Institute Update: EPIIC

by tuftsigl
Dec 03

The 2017-18 EPIIC topic is “Is the Liberal World Order Ending?”  The IGL’s new Director, Abi Williams, sees this theme as at the heart of the Institute for Global Leadership’s (IGL) mission to prepare new generations of critical thinkers and effective ethical global leaders who can comprehend the world’s most challenging global issues.

As world events confound traditional tools and institutions, it is also a question which demands urgent answers. The faltering of global order can be seen in the realm of international security, where the international community has stood by – largely impotent – as a devastating civil war has ripped apart Syria, unleashing the worst humanitarian crisis in the young 21st century, and as the Rohingya have been violently forced from their homes in Myanmar.  The conflict in Ukraine has challenged international norms of territorial integrity and raised the specter of great power conflict in Europe for the first time since the end of the Cold War.

In other domains, too, the lack of global order has troubling consequences for wider human security aims, including development, sustainability and political freedom. Looking across a range of issues, from the international trade regime to intervention in humanitarian crises, major states seem to be bypassing the United Nations and other international institutions more than ever.  Does this fragmentation of the global order spell the end of the liberal international system that emerged after the end of World War II?

Across two semesters, the 2017-18 EPIIC class is exploring and studying this theme with a range of guest lecturers, including Tufts Professor of Political Science Ioannis Evrigenis, Professor of Philosophy Erin Kelly, IGL Board Member and Professor of Economics emeritus David Dapice, Fletcher School Dean Jim Stavridis and Professors Robert Pfaltzgraff and Richard Shultz, and Tisch College of Civic Life Dean Alan Solomont. (For a full list of past and upcoming lecturers, please see here.)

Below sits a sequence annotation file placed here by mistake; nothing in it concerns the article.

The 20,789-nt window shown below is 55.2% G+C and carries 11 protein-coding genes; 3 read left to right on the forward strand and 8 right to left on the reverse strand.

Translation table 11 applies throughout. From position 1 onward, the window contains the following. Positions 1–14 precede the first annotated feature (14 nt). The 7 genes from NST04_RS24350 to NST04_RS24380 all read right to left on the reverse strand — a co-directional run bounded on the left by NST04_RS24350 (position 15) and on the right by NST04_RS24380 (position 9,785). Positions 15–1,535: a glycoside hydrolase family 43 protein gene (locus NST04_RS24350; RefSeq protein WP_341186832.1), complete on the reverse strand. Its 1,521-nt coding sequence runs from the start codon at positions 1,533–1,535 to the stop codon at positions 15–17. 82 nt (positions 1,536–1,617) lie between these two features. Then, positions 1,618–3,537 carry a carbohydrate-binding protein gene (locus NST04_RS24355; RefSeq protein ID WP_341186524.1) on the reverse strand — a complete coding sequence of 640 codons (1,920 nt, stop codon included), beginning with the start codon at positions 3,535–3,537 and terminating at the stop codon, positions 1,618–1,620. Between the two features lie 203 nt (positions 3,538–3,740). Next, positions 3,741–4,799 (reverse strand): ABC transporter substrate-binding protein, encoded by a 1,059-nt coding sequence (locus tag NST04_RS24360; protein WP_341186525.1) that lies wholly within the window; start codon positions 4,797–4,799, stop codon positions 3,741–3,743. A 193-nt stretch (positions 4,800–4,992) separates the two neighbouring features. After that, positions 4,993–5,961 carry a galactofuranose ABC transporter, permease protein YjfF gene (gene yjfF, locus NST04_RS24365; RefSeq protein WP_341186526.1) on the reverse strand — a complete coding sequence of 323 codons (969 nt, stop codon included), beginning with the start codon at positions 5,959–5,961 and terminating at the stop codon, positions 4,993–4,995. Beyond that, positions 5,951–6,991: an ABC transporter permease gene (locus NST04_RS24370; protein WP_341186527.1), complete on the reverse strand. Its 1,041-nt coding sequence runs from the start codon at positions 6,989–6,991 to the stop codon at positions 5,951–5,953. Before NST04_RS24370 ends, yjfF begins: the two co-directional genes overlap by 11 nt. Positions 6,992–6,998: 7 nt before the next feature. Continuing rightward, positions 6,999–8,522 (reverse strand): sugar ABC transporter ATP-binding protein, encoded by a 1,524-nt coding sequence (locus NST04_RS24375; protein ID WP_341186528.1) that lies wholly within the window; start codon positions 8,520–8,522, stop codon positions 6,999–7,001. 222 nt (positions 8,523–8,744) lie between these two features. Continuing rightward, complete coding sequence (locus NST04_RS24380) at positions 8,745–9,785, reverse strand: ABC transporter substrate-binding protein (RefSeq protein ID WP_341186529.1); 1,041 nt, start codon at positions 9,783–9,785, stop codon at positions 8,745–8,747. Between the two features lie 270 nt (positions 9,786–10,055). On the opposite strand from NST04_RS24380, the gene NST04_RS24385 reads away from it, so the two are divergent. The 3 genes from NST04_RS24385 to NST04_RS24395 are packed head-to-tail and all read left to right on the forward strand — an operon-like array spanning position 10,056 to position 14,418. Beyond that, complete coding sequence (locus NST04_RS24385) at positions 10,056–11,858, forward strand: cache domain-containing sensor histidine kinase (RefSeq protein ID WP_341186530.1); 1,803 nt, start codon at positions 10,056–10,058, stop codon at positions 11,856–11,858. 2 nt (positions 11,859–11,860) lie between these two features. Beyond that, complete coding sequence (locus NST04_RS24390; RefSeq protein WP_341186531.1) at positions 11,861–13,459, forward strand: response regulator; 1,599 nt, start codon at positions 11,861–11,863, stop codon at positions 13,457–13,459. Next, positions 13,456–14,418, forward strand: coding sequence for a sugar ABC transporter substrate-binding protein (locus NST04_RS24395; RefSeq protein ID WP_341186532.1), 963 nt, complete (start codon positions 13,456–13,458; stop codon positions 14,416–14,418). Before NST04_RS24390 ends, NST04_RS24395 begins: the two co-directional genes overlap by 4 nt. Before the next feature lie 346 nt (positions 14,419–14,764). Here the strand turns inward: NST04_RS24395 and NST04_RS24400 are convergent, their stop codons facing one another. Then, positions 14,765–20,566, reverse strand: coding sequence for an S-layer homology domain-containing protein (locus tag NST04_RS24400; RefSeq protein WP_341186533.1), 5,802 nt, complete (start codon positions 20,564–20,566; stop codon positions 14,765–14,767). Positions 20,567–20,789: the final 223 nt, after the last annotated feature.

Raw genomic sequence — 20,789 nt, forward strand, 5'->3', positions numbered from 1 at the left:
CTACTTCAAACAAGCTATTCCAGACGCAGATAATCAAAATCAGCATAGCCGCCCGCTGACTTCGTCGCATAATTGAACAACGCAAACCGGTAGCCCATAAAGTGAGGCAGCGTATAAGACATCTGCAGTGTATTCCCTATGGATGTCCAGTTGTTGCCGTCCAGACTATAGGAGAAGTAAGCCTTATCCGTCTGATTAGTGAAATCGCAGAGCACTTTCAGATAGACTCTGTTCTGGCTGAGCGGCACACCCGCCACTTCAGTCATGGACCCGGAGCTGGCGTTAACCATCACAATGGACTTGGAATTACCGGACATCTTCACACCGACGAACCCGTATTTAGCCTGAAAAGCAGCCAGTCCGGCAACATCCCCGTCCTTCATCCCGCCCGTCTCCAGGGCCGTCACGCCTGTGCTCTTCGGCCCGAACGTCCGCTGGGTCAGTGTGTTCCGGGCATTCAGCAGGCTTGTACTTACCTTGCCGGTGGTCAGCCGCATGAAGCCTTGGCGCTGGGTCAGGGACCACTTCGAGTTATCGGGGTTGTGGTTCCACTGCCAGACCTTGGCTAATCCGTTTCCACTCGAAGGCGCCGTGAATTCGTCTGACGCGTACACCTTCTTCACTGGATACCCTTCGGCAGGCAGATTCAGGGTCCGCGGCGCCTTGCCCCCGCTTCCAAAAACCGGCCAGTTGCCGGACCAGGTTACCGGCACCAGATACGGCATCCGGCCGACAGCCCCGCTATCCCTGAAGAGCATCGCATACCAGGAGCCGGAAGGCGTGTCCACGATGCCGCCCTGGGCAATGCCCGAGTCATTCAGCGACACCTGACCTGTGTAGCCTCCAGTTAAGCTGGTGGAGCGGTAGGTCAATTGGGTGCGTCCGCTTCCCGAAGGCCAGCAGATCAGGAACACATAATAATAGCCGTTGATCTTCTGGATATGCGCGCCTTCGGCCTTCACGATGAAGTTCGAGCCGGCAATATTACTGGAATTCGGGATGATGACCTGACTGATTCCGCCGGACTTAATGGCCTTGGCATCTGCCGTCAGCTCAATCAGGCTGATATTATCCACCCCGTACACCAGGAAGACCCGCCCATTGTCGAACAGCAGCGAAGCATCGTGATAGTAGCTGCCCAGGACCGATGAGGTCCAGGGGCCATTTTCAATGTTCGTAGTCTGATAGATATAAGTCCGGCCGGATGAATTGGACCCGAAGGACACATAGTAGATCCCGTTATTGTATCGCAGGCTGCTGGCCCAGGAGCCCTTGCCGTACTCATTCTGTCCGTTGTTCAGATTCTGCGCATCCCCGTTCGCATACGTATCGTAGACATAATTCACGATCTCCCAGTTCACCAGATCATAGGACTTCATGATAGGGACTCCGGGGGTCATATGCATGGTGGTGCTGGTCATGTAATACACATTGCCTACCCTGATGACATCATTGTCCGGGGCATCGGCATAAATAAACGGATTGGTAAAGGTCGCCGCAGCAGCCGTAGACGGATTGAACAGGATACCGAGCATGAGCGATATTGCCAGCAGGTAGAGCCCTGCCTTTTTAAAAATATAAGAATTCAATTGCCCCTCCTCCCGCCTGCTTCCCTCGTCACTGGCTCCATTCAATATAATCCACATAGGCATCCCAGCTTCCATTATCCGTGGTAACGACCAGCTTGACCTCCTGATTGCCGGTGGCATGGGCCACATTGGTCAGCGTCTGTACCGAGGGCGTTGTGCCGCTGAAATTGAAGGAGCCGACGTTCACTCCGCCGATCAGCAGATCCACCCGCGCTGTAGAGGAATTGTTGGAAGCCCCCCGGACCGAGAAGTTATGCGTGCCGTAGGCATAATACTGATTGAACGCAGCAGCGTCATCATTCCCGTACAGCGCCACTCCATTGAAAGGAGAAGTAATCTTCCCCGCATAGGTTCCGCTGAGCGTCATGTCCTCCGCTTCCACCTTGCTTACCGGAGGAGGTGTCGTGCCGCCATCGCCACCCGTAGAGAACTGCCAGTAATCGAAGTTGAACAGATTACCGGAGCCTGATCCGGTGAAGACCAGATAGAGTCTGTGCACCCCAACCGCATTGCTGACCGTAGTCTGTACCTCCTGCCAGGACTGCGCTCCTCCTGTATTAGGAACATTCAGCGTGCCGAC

The themes that the students have grappled with include classical liberal theory; liberalism, imperialism and empire; the origins of NATO and the Cold War Order; United Nations Peacekeeping operations; human rights and international institutions; science diplomacy; the Balkan Wars and legacies; and the doctrine of the responsibility to protect.  Upcoming topics include: challenging the liberal world order from within and without; populism; unreformed international institutions; and regional approaches from Africa the Middle East.

Alumnus Jake Sherman (EPIIC’96) was the guest lecturer for EPIIC’s Annual Immersion Weekend with Outward Bound.  The class traveled once again to New Hampshire’s White Mountains for team building activities, a “refugee rescue operation”, and lectures and discussion on “The United Nations, Peace and Security: Prospects for Reform”.

Contributing to this year’s class discussions is the diversity of places from which this year’s students hail: China, France, India, Japan, Pakistan, Panama, and the United States.

As the first semester comes to a close, the students are in the midst of their committee work: the Program Committee is working to define the themes and speakers for the symposium; the International Students Committee is establishing a website and readings to interact with the more than 40 international students expected to attend from Brazil, China, Ireland, Israel, Russia, Singapore, and South Korea; and the Inquiry Committee is finalizing the outline of the simulation and roles for the more than 25 delegations of high school students.